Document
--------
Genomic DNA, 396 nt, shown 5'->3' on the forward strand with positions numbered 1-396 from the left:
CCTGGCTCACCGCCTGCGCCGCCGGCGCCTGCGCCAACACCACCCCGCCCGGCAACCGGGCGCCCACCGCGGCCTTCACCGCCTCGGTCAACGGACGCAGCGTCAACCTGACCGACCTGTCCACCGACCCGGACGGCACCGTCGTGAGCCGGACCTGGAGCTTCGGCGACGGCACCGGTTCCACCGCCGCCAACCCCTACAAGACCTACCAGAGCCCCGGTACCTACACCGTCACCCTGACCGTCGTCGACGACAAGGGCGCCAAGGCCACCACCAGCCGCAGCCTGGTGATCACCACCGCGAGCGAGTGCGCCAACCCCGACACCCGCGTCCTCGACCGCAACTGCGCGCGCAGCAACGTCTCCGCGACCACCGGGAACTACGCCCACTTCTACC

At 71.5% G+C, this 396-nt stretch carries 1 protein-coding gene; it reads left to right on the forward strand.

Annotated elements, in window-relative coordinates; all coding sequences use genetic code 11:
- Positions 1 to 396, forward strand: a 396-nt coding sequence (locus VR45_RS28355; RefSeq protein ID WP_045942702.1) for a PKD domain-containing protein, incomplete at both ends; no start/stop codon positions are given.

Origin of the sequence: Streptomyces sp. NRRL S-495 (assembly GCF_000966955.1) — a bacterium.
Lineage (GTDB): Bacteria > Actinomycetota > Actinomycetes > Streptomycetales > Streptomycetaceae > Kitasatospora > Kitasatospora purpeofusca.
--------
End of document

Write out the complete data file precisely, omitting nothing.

Genomic DNA, 396 nt, shown 5'->3' on the forward strand with positions numbered 1-396 from the left:
CCTGGCTCACCGCCTGCGCCGCCGGCGCCTGCGCCAACACCACCCCGCCCGGCAACCGGGCGCCCACCGCGGCCTTCACCGCCTCGGTCAACGGACGCAGCGTCAACCTGACCGACCTGTCCACCGACCCGGACGGCACCGTCGTGAGCCGGACCTGGAGCTTCGGCGACGGCACCGGTTCCACCGCCGCCAACCCCTACAAGACCTACCAGAGCCCCGGTACCTACACCGTCACCCTGACCGTCGTCGACGACAAGGGCGCCAAGGCCACCACCAGCCGCAGCCTGGTGATCACCACCGCGAGCGAGTGCGCCAACCCCGACACCCGCGTCCTCGACCGCAACTGCGCGCGCAGCAACGTCTCCGCGACCACCGGGAACTACGCCCACTTCTACC

At 71.5% G+C, this 396-nt stretch carries 1 protein-coding gene; it reads left to right on the forward strand.

Annotated elements, in window-relative coordinates; all coding sequences use genetic code 11:
- Positions 1 to 396, forward strand: a 396-nt coding sequence (locus VR45_RS28355; RefSeq protein ID WP_045942702.1) for a PKD domain-containing protein, incomplete at both ends; no start/stop codon positions are given.

Origin of the sequence: Streptomyces sp. NRRL S-495 (assembly GCF_000966955.1) — a bacterium.
Lineage (GTDB): Bacteria > Actinomycetota > Actinomycetes > Streptomycetales > Streptomycetaceae > Kitasatospora > Kitasatospora purpeofusca.